Last May, a prominent conservative activist wrote a column blaming the brutal murders at Virginia Tech on course offerings in the school's English department. It's a vicious piece of writing that ends with a cold-hearted description of Virginia Tech's memorial service for the slain students, faculty, and staff. Read closely: "At the campus-wide convocation to honor the victims, Professor Nikki Giovanni read what purported to be a poem. On behalf of the English Department, she declaimed: 'We do not understand this tragedy. We know we did nothing to deserve it.' Maybe others will render a different verdict and ask why taxpayers are paying professors at Virginia Tech to teach worthless and psychologically destructive courses." So wrote Phyllis Schlafly on May 9, 2007.
Ten days from now, Phyllis Schlafly will march with the proud graduates of Washington University in St. Louis, one of the Rustbelt's greatest universities. There she will be awarded an honorary doctorate of humane letters.
I am appalled.
Don't jump to any hasty conclusions about political correctness. I strongly support academic freedom. I believe that universities should foster debate in the classroom. My job as a professor is not to foist my politics on my undergraduates. I teach about Phyllis Schlafly and present her ideas thoroughly and carefully in my lecture on feminism and its critics. I present what I dare say is a fair and balanced account of the rise of the Goldwater movement, which launched Schlafly to national prominence. Over the years, I have assigned books and articles by people on the right, left, and center whose ideas I sometimes find problematic, sometimes abhorrent.
But I do not think that any self-respecting institution of higher education should offer a doctorate in humane letters to a woman who holds views that are antithetical to the very principles of higher education. If Eagle Forum University awarded Schlafly an honorary degree, I would not complain. But Washington University?
Phyllis Schlafly has never had much good to say about higher education in the United States. Echoing the now hackneyed conservative critique of higher ed, she sees campuses as a seething pit of political correctness and leftism. "Colleges and universities," she asserted in 2003, "have hired highly-paid itinerant facilitators to train incoming freshmen to feel guilty if they are white and to think politically correct thoughts about race and diversity." Poor freshmen, she argued, are subject to "Soviet-style re-education sessions." Here is an appalling abuse of history, comparing orientation sessions at American liberal arts schools with Stalin's gulags. Statements like this alone should disqualify Schlafly from the honorary doctorate.
Schlafly believes that elite institutions, including Washington University, stock their classes with foreign students because they are "so profitable." But worse than that, admitting foreign students furthers the pernicious agenda of left-wing political correctness. She is unsparing: "Foreign students on untracked visas fit right in with the prevailing college ideologies of multiculturalism and diversity. As enforced by the campus thought police, multiculturalism means that all cultures (except our Western Judeo-Christian civilization) are equally good, and diversity means preferring immigrants from non-Western countries."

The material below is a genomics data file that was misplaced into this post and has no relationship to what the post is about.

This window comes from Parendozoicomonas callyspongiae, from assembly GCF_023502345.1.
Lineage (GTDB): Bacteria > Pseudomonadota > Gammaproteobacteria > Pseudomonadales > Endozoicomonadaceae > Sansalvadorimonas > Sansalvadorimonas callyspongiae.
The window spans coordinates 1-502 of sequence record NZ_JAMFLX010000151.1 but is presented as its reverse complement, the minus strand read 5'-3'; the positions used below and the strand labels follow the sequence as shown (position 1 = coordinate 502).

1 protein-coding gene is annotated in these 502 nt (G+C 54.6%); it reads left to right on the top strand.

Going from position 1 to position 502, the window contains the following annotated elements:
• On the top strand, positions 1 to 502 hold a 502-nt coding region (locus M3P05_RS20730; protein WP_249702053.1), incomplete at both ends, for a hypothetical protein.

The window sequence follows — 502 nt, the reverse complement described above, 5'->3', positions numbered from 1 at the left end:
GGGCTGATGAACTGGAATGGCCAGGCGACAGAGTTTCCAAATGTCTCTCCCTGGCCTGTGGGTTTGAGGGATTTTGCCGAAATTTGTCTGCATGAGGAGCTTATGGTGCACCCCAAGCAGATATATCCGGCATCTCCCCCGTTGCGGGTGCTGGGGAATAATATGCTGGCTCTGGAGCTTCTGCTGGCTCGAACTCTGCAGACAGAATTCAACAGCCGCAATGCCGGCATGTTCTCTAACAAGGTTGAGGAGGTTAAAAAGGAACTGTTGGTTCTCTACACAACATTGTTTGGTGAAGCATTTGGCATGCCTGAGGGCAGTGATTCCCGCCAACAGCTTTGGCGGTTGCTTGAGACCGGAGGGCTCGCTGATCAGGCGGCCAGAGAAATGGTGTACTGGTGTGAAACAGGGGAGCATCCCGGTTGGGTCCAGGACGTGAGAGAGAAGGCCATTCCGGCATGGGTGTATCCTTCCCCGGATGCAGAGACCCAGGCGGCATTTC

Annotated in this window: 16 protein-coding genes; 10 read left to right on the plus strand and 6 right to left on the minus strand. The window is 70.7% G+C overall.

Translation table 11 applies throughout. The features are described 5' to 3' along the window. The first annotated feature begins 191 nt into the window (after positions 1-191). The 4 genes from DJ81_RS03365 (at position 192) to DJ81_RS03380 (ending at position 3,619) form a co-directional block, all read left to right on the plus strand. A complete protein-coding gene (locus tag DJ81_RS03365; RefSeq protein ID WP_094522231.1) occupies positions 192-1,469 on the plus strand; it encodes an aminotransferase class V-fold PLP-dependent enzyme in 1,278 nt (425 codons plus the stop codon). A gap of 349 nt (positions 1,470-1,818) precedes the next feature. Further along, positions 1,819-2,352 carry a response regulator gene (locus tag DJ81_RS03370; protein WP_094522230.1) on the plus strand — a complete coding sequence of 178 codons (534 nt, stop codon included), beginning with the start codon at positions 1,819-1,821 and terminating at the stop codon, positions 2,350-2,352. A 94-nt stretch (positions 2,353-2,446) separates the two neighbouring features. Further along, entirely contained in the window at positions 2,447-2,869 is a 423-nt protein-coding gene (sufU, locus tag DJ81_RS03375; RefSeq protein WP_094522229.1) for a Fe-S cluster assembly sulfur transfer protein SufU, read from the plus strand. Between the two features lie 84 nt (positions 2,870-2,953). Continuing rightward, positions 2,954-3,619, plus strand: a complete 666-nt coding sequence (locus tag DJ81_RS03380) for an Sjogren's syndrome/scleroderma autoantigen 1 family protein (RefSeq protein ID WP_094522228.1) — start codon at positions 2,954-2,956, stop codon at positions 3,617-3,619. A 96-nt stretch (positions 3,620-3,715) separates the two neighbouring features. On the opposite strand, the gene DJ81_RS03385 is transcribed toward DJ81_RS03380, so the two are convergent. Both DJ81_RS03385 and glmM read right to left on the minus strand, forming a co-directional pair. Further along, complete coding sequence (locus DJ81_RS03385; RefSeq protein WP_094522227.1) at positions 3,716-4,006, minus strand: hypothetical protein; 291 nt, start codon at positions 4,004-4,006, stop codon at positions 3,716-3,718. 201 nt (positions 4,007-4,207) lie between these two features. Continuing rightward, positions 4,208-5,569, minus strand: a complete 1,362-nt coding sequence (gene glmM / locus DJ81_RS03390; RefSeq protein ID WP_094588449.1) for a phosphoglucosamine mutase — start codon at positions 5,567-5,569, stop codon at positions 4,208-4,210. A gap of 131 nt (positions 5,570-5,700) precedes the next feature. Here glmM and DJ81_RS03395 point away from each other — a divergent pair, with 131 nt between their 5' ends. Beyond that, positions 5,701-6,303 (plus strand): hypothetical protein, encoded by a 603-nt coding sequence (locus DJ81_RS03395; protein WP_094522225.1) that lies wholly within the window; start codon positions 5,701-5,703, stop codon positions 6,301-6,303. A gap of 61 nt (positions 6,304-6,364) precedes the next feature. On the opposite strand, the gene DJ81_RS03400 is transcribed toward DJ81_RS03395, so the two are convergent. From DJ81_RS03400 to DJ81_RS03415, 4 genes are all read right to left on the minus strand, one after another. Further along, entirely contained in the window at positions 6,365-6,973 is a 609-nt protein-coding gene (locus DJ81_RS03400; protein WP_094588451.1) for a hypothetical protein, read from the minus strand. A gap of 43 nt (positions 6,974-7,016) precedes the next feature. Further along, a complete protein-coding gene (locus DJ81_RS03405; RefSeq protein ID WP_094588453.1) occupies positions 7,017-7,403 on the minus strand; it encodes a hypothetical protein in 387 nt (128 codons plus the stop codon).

Schlafly is also a foe of science. She has long denounced the teaching of evolution. From a 2004 column: "Liberals see the political value to teaching evolution in school, as it makes teachers and children think they are no more special than animals. Childhood joy and ambition can turn into depression as children learn to reject that they were created in the image of God." I have to admit that this is the first time that I have encountered the argument that Darwin is bad for students' self esteem.
Schlafly is most famous, of course, for her vicious criticism of feminists. She opposed the opening of VMI to women as an example of radical feminism run amuck: "The radical feminists just can't stand it that any institution in America is permitted to motivate and train real men to manifest the uniquely masculine attributes. Feminists want to gender-neutralize all men so they can intimidate and control them. The feminists' longtime, self-proclaimed goal is an androgynous society. Repudiating constitutional intent, history, tradition and human nature, they seek to forbid us, in public or private life, to recognize the differences between men and women."
Not surprisingly, Schlafly weighed in on the recent controversy involving then Harvard President Larry Summers: : "When will American men learn how to stand up to the nagging by the intolerant, uncivil feminists whose sport is to humiliate men? Men should stop treating feminists like ladies, and instead treat them like the men they say they want to be."
Phyllis Schlafly has spent her entire career engaging in calumny and slander. Much of her writing defies reason and eschews dialogue. There is little humane in her thought. She is not a woman of letters. It goes without saying that Schlafly has been one of the most influential political figures in modern American history. Historians have already recognized her contribution to the transformation of modern American politics. But that does not make her worthy of one of academia's highest honors. She does not belong in the community of scholars who will convene at Washington University on May 16.